Merit Peak and Sigma Chain allegedly acted as “market makers” for Binance’s two platforms, meaning they were always available to fill a customer order to buy or sell a crypto asset, according to the complaint. However, the SEC in its complaint highlighted multiple issues with the two companies’ roles: They were both beneficially owned by Zhao while collecting “tens of billions of dollars” of customer money. The two firms also allegedly mixed customer funds with Binance’s money, with Sigma Chain collecting $190 million for its beneficial owner Zhao and allegedly spent $11 million of those assets to “purchase a yacht.”
Gensler’s actions are the latest in a barrage of actions taken by the SEC against crypto companies following the collapse of Binance’s rival, FTX, last November. The SEC’s failure to see the ongoing fraud occurring in FTX before its implosion has drawn scrutiny by Congress, leading Gensler to ramp up his enforcement campaign against the crypto industry.
Following the demise of FTX, Binance’s market share has grown dramatically and has in recent months become a target among regulators in the U.S. and around the world. Binance dominated crypto trading last year processing trades worth about $65 billion a day.
Between June 2018 and July 2021, Binance earned $11.6 billion in revenue, most of which came from transaction fees, according to the complaint.
The SEC’s lawsuit is the second time this year that federal regulators have accused Binance of evading laws designed to protect investors in the United States. In March, the Commodity Futures Trading Commission filed a civil enforcement action against Binance, accusing the crypto firm of violating the Commodity Exchange Act and operating an “illegal” exchange and a “sham” compliance program. Similar to the SEC filing, the CFTC is also seeking to bar Zhao from doing business for life and wants to permanently banish Binance from operating its business in the United States.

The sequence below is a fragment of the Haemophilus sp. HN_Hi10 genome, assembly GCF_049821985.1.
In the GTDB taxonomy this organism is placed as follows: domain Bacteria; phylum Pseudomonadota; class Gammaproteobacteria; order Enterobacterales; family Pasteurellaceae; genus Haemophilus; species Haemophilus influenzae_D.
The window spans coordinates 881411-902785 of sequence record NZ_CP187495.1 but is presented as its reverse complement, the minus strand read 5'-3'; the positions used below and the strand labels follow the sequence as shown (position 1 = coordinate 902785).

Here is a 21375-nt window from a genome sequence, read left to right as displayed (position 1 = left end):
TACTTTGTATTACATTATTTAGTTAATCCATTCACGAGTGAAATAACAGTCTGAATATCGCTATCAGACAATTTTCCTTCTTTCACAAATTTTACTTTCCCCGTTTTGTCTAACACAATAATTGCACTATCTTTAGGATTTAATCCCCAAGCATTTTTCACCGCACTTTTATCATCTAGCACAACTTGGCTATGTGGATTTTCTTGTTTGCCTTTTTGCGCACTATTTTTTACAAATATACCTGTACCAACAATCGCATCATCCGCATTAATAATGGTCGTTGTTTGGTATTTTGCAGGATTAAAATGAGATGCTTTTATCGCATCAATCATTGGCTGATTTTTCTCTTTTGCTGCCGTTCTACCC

Beyond the SEC, three other top financial regulators, the Federal Reserve, the Federal Deposit Insurance Corporation (FDIC), and the Office of the Comptroller of the Currency (OCC) sent a joint letter in early January to banking organizations warning them to exercise caution in their dealings with cryptocurrencies.
In recent months following FTX filing bankruptcy, Gensler has levied fines and other penalties against other crypto lending firms.
The enforcement by financial regulators across the spectrum has caused outrage and uneasiness in the crypto industry, with crypto advocates relabeling “Crypto Winter” to “Operation Choke Point 2.0,” a reference to a 2010s law enforcement campaign to prevent banks from working with certain kind of businesses.
In a blog post on Monday, Binance said its leaders had been trying to negotiate a settlement with regulators and were “disappointed” and “disheartened” by the SEC’s decision to bring a lawsuit. Binance also slammed SEC for its rush to file the suit, noting that regulators had served “a new set of 26 document requests” in the eleventh hour and its actions appeared to “claim jurisdictional ground from other regulators.”
“We intend to defend our platform vigorously,” adding that “because Binance is not a U.S. exchange, the SEC’s actions are limited in reach, the blog post said. “All user assets on Binance and Binance affiliate platforms, including Binance.US, are safe and secure.”
Binance.US in a tweet called the SEC lawsuit “baseless.”
Bitcoin, the world’s largest cryptocurrency, fell nearly 6% on the news, falling to its lowest level in almost three months. Meanwhile, Binance’s own cryptocurrency BNB, the world’s fourth-largest by market size, dropped more than 5% following news of the SEC lawsuit.BinanceBinance.USBNBCFTCChangpeng ZhaoCryptoCrypto ExchangeCrypto ReportCryptocurrencyGary GenslerMerit PeakSECSecurities and Exchange CommissionSigma Chain